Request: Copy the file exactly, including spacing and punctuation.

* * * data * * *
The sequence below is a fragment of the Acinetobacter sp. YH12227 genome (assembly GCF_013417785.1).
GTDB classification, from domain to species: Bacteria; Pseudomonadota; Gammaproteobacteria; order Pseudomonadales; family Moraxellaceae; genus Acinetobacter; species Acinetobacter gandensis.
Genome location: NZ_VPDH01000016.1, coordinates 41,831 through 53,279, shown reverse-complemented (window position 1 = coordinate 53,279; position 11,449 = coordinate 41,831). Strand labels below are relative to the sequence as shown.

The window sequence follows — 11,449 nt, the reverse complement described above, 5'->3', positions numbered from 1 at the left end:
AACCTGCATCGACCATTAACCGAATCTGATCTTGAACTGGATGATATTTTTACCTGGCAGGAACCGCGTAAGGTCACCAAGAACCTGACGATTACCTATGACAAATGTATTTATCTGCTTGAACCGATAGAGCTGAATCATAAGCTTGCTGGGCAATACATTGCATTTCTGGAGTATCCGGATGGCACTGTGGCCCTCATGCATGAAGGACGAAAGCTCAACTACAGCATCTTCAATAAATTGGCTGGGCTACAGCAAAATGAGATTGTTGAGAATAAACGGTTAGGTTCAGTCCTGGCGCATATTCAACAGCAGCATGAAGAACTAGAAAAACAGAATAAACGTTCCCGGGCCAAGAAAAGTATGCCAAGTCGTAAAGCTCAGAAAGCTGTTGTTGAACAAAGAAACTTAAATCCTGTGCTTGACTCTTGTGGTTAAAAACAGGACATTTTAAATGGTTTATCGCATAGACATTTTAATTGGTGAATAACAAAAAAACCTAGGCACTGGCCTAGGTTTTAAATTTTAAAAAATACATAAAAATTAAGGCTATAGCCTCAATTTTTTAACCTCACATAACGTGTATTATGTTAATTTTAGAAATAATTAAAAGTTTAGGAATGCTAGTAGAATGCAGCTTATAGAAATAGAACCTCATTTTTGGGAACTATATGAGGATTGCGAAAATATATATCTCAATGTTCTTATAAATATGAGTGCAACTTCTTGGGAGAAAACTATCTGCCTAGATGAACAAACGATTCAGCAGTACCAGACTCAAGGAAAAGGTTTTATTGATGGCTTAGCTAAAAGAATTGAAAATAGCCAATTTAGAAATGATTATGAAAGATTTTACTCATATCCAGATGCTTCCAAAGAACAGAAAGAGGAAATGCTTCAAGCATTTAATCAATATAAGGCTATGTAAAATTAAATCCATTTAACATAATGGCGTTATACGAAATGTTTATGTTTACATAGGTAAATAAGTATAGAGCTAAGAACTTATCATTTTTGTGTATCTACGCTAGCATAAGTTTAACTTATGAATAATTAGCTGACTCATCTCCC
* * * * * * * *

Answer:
The sequence below is a fragment of the Acinetobacter sp. YH12227 genome (assembly GCF_013417785.1).
GTDB classification, from domain to species: Bacteria; Pseudomonadota; Gammaproteobacteria; order Pseudomonadales; family Moraxellaceae; genus Acinetobacter; species Acinetobacter gandensis.
Genome location: NZ_VPDH01000016.1, coordinates 41,831 through 53,279, shown reverse-complemented (window position 1 = coordinate 53,279; position 11,449 = coordinate 41,831). Strand labels below are relative to the sequence as shown.

The window sequence follows — 11,449 nt, the reverse complement described above, 5'->3', positions numbered from 1 at the left end:
AACCTGCATCGACCATTAACCGAATCTGATCTTGAACTGGATGATATTTTTACCTGGCAGGAACCGCGTAAGGTCACCAAGAACCTGACGATTACCTATGACAAATGTATTTATCTGCTTGAACCGATAGAGCTGAATCATAAGCTTGCTGGGCAATACATTGCATTTCTGGAGTATCCGGATGGCACTGTGGCCCTCATGCATGAAGGACGAAAGCTCAACTACAGCATCTTCAATAAATTGGCTGGGCTACAGCAAAATGAGATTGTTGAGAATAAACGGTTAGGTTCAGTCCTGGCGCATATTCAACAGCAGCATGAAGAACTAGAAAAACAGAATAAACGTTCCCGGGCCAAGAAAAGTATGCCAAGTCGTAAAGCTCAGAAAGCTGTTGTTGAACAAAGAAACTTAAATCCTGTGCTTGACTCTTGTGGTTAAAAACAGGACATTTTAAATGGTTTATCGCATAGACATTTTAATTGGTGAATAACAAAAAAACCTAGGCACTGGCCTAGGTTTTAAATTTTAAAAAATACATAAAAATTAAGGCTATAGCCTCAATTTTTTAACCTCACATAACGTGTATTATGTTAATTTTAGAAATAATTAAAAGTTTAGGAATGCTAGTAGAATGCAGCTTATAGAAATAGAACCTCATTTTTGGGAACTATATGAGGATTGCGAAAATATATATCTCAATGTTCTTATAAATATGAGTGCAACTTCTTGGGAGAAAACTATCTGCCTAGATGAACAAACGATTCAGCAGTACCAGACTCAAGGAAAAGGTTTTATTGATGGCTTAGCTAAAAGAATTGAAAATAGCCAATTTAGAAATGATTATGAAAGATTTTACTCATATCCAGATGCTTCCAAAGAACAGAAAGAGGAAATGCTTCAAGCATTTAATCAATATAAGGCTATGTAAAATTAAATCCATTTAACATAATGGCGTTATACGAAATGTTTATGTTTACATAGGTAAATAAGTATAGAGCTAAGAACTTATCATTTTTGTGTATCTACGCTAGCATAAGTTTAACTTATGAATAATTAGCTGACTCATCTCCC